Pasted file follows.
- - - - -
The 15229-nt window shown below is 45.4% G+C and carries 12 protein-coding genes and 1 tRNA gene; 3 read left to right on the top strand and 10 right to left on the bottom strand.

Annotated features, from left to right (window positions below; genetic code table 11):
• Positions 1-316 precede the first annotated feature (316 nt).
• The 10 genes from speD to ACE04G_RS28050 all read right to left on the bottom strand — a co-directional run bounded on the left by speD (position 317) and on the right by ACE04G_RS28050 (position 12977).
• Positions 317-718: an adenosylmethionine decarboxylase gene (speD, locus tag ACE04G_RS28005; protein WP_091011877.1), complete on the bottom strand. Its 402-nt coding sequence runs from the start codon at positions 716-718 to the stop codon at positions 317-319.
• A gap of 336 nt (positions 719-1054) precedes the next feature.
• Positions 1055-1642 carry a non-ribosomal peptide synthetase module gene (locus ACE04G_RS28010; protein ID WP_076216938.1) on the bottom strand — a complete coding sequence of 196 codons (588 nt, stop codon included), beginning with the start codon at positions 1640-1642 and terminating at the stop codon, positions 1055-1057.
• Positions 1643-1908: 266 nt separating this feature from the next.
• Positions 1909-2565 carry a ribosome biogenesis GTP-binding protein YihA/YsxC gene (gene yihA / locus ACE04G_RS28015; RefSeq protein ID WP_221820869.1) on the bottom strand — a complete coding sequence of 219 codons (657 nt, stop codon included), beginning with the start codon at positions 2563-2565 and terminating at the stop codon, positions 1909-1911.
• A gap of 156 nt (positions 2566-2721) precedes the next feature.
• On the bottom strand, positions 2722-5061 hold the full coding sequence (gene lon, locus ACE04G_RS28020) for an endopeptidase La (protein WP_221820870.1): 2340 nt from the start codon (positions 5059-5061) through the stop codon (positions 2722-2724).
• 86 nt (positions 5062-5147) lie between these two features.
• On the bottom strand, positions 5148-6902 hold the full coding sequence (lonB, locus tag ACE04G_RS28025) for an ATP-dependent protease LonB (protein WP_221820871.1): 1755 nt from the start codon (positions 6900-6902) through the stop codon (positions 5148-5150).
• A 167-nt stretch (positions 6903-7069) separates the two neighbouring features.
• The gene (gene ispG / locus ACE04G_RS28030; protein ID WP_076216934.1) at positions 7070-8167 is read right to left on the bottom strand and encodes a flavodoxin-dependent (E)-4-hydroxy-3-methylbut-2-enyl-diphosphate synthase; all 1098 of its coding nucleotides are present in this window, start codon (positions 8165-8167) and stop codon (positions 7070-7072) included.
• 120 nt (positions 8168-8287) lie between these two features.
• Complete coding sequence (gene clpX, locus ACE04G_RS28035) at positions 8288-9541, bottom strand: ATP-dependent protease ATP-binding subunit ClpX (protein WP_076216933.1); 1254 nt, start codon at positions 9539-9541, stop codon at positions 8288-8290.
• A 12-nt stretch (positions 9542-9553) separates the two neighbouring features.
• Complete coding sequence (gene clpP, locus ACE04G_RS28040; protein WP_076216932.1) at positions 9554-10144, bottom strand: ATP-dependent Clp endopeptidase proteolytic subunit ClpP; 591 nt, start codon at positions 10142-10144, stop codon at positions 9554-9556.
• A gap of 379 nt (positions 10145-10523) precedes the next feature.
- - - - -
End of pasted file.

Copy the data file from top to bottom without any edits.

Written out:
The 15229-nt window shown below is 45.4% G+C and carries 12 protein-coding genes and 1 tRNA gene; 3 read left to right on the top strand and 10 right to left on the bottom strand.

Annotated features, from left to right (window positions below; genetic code table 11):
• Positions 1-316 precede the first annotated feature (316 nt).
• The 10 genes from speD to ACE04G_RS28050 all read right to left on the bottom strand — a co-directional run bounded on the left by speD (position 317) and on the right by ACE04G_RS28050 (position 12977).
• Positions 317-718: an adenosylmethionine decarboxylase gene (speD, locus tag ACE04G_RS28005; protein WP_091011877.1), complete on the bottom strand. Its 402-nt coding sequence runs from the start codon at positions 716-718 to the stop codon at positions 317-319.
• A gap of 336 nt (positions 719-1054) precedes the next feature.
• Positions 1055-1642 carry a non-ribosomal peptide synthetase module gene (locus ACE04G_RS28010; protein ID WP_076216938.1) on the bottom strand — a complete coding sequence of 196 codons (588 nt, stop codon included), beginning with the start codon at positions 1640-1642 and terminating at the stop codon, positions 1055-1057.
• Positions 1643-1908: 266 nt separating this feature from the next.
• Positions 1909-2565 carry a ribosome biogenesis GTP-binding protein YihA/YsxC gene (gene yihA / locus ACE04G_RS28015; RefSeq protein ID WP_221820869.1) on the bottom strand — a complete coding sequence of 219 codons (657 nt, stop codon included), beginning with the start codon at positions 2563-2565 and terminating at the stop codon, positions 1909-1911.
• A gap of 156 nt (positions 2566-2721) precedes the next feature.
• On the bottom strand, positions 2722-5061 hold the full coding sequence (gene lon, locus ACE04G_RS28020) for an endopeptidase La (protein WP_221820870.1): 2340 nt from the start codon (positions 5059-5061) through the stop codon (positions 2722-2724).
• 86 nt (positions 5062-5147) lie between these two features.
• On the bottom strand, positions 5148-6902 hold the full coding sequence (lonB, locus tag ACE04G_RS28025) for an ATP-dependent protease LonB (protein WP_221820871.1): 1755 nt from the start codon (positions 6900-6902) through the stop codon (positions 5148-5150).
• A 167-nt stretch (positions 6903-7069) separates the two neighbouring features.
• The gene (gene ispG / locus ACE04G_RS28030; protein ID WP_076216934.1) at positions 7070-8167 is read right to left on the bottom strand and encodes a flavodoxin-dependent (E)-4-hydroxy-3-methylbut-2-enyl-diphosphate synthase; all 1098 of its coding nucleotides are present in this window, start codon (positions 8165-8167) and stop codon (positions 7070-7072) included.
• 120 nt (positions 8168-8287) lie between these two features.
• Complete coding sequence (gene clpX, locus ACE04G_RS28035) at positions 8288-9541, bottom strand: ATP-dependent protease ATP-binding subunit ClpX (protein WP_076216933.1); 1254 nt, start codon at positions 9539-9541, stop codon at positions 8288-8290.
• A 12-nt stretch (positions 9542-9553) separates the two neighbouring features.
• Complete coding sequence (gene clpP, locus ACE04G_RS28040; protein WP_076216932.1) at positions 9554-10144, bottom strand: ATP-dependent Clp endopeptidase proteolytic subunit ClpP; 591 nt, start codon at positions 10142-10144, stop codon at positions 9554-9556.
• A gap of 379 nt (positions 10145-10523) precedes the next feature.